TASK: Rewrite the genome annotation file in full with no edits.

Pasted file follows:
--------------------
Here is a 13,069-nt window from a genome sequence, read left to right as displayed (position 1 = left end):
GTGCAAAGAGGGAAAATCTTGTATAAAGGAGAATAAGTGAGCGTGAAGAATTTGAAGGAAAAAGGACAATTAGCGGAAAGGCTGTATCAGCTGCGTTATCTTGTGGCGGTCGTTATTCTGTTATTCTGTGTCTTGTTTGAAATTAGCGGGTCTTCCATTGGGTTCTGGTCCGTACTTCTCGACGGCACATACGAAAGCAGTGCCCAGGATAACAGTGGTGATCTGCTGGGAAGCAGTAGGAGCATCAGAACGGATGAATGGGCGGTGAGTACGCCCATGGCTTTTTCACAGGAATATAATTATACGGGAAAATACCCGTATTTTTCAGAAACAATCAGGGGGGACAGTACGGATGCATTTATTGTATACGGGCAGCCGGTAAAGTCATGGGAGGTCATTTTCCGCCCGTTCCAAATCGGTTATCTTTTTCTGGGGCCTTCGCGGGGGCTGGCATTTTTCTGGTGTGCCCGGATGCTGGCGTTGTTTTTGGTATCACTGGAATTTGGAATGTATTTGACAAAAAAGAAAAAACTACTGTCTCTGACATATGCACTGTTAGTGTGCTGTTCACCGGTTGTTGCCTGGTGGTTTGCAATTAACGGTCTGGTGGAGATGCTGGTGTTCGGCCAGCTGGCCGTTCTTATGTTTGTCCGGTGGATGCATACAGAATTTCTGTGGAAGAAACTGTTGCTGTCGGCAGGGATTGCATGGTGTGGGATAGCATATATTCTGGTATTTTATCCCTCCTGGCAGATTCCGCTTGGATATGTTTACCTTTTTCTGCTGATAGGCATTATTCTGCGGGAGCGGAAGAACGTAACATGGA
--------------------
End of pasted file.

Here is a 13,069-nt window from a genome sequence, read left to right as displayed (position 1 = left end):
GTGCAAAGAGGGAAAATCTTGTATAAAGGAGAATAAGTGAGCGTGAAGAATTTGAAGGAAAAAGGACAATTAGCGGAAAGGCTGTATCAGCTGCGTTATCTTGTGGCGGTCGTTATTCTGTTATTCTGTGTCTTGTTTGAAATTAGCGGGTCTTCCATTGGGTTCTGGTCCGTACTTCTCGACGGCACATACGAAAGCAGTGCCCAGGATAACAGTGGTGATCTGCTGGGAAGCAGTAGGAGCATCAGAACGGATGAATGGGCGGTGAGTACGCCCATGGCTTTTTCACAGGAATATAATTATACGGGAAAATACCCGTATTTTTCAGAAACAATCAGGGGGGACAGTACGGATGCATTTATTGTATACGGGCAGCCGGTAAAGTCATGGGAGGTCATTTTCCGCCCGTTCCAAATCGGTTATCTTTTTCTGGGGCCTTCGCGGGGGCTGGCATTTTTCTGGTGTGCCCGGATGCTGGCGTTGTTTTTGGTATCACTGGAATTTGGAATGTATTTGACAAAAAAGAAAAAACTACTGTCTCTGACATATGCACTGTTAGTGTGCTGTTCACCGGTTGTTGCCTGGTGGTTTGCAATTAACGGTCTGGTGGAGATGCTGGTGTTCGGCCAGCTGGCCGTTCTTATGTTTGTCCGGTGGATGCATACAGAATTTCTGTGGAAGAAACTGTTGCTGTCGGCAGGGATTGCATGGTGTGGGATAGCATATATTCTGGTATTTTATCCCTCCTGGCAGATTCCGCTTGGATATGTTTACCTTTTTCTGCTGATAGGCATTATTCTGCGGGAGCGGAAGAACGTAACATGGA